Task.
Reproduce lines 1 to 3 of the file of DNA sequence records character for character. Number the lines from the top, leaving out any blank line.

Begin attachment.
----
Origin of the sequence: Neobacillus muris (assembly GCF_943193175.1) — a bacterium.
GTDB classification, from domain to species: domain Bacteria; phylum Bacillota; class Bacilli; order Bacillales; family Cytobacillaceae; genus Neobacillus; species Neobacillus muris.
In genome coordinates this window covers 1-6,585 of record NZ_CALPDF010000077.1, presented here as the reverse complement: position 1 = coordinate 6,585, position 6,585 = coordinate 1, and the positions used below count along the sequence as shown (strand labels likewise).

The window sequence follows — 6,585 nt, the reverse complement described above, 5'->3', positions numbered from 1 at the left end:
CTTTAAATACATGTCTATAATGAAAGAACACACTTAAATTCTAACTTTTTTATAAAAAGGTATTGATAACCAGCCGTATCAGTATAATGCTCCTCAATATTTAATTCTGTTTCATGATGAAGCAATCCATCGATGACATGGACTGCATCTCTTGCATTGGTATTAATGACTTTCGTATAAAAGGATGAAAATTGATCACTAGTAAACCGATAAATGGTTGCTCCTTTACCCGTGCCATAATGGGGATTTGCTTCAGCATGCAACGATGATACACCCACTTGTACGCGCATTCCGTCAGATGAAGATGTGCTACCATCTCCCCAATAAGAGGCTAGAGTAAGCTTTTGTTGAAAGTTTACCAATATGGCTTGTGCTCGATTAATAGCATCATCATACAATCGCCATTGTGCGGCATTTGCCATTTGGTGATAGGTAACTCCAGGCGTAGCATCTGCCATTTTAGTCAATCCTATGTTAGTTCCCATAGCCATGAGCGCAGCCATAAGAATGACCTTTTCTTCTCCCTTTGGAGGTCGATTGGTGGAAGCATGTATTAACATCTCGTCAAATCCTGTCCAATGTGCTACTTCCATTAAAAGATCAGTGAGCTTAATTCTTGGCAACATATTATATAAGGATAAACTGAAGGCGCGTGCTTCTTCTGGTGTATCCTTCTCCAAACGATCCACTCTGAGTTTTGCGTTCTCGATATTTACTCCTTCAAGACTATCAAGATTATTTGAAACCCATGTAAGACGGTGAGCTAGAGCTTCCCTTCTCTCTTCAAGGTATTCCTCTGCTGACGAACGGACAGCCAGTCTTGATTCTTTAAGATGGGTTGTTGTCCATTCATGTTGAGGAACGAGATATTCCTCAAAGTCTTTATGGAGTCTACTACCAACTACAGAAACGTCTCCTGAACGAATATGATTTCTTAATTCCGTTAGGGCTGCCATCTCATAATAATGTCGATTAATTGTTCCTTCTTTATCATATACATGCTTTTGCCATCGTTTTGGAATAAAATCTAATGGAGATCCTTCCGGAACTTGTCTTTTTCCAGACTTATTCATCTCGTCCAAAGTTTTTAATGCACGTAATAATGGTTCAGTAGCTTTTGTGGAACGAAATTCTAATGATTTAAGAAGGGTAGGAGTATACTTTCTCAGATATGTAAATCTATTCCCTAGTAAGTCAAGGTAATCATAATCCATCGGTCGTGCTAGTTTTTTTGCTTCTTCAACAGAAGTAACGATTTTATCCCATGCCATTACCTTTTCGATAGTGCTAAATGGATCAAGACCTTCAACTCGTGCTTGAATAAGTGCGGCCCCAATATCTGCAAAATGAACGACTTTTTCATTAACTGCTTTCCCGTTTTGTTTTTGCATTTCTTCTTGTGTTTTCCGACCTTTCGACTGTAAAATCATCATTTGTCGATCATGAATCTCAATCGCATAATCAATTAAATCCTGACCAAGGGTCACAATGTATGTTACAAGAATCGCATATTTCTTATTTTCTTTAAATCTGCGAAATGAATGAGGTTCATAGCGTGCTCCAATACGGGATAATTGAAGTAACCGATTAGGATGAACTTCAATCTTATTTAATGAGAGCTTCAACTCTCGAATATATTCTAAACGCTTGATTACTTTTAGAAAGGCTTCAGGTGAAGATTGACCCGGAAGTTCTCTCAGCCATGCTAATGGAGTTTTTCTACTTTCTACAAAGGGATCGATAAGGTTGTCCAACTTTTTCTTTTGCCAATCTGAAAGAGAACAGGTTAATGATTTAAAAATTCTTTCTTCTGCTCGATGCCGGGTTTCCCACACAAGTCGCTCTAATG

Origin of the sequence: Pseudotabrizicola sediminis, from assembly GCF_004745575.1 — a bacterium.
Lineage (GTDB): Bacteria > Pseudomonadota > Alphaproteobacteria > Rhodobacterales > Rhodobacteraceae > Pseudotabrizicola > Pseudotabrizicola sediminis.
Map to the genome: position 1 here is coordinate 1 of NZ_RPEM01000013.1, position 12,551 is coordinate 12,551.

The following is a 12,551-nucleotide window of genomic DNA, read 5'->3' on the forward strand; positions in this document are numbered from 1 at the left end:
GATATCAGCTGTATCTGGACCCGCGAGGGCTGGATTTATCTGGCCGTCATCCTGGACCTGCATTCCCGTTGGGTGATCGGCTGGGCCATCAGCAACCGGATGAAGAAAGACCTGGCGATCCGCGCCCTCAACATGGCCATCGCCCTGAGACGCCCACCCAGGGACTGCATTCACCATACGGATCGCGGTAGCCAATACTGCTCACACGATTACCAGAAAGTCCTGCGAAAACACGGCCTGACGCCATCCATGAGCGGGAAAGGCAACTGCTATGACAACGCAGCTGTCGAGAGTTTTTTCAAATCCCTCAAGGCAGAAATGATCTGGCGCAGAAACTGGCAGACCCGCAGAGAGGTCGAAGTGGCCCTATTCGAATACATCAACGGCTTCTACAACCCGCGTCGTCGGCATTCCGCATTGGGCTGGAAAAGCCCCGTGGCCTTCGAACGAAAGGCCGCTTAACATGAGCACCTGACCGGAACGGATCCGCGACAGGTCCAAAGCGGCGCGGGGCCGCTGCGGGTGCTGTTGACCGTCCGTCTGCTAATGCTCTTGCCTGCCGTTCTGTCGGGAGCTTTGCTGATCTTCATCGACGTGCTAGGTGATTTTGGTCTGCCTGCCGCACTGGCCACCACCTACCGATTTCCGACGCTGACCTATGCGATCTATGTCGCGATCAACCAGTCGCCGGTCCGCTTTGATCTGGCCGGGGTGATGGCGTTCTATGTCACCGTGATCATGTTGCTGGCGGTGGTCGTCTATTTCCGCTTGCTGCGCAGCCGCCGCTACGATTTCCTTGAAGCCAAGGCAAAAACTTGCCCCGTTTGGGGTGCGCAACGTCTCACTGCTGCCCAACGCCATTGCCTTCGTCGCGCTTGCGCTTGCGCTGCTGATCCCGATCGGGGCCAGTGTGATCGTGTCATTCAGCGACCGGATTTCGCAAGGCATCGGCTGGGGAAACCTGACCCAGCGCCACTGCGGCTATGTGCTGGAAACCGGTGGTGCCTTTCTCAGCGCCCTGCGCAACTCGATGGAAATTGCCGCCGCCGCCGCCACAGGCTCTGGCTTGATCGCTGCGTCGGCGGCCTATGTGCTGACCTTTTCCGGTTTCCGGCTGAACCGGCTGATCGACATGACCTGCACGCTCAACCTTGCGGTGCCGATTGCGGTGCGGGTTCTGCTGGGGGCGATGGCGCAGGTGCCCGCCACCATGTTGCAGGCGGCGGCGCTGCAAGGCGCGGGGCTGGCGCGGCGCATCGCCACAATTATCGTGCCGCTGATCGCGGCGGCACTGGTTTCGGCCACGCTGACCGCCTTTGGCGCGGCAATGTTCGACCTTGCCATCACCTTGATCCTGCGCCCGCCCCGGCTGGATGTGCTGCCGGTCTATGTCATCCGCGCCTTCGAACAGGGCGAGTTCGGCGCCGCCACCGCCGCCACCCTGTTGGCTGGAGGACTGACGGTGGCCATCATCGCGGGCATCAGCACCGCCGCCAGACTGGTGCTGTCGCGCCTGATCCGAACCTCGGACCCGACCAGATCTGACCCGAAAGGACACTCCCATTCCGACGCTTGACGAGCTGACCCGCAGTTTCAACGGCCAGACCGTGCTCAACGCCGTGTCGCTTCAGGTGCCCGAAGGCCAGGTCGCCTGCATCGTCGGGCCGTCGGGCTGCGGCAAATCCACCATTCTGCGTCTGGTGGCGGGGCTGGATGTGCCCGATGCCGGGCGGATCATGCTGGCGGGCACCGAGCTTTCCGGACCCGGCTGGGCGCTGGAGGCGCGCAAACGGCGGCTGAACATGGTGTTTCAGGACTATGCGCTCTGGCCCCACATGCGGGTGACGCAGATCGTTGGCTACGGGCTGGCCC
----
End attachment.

Origin of the sequence: Neobacillus muris (assembly GCF_943193175.1) — a bacterium.
GTDB classification, from domain to species: domain Bacteria; phylum Bacillota; class Bacilli; order Bacillales; family Cytobacillaceae; genus Neobacillus; species Neobacillus muris.
In genome coordinates this window covers 1-6,585 of record NZ_CALPDF010000077.1, presented here as the reverse complement: position 1 = coordinate 6,585, position 6,585 = coordinate 1, and the positions used below count along the sequence as shown (strand labels likewise).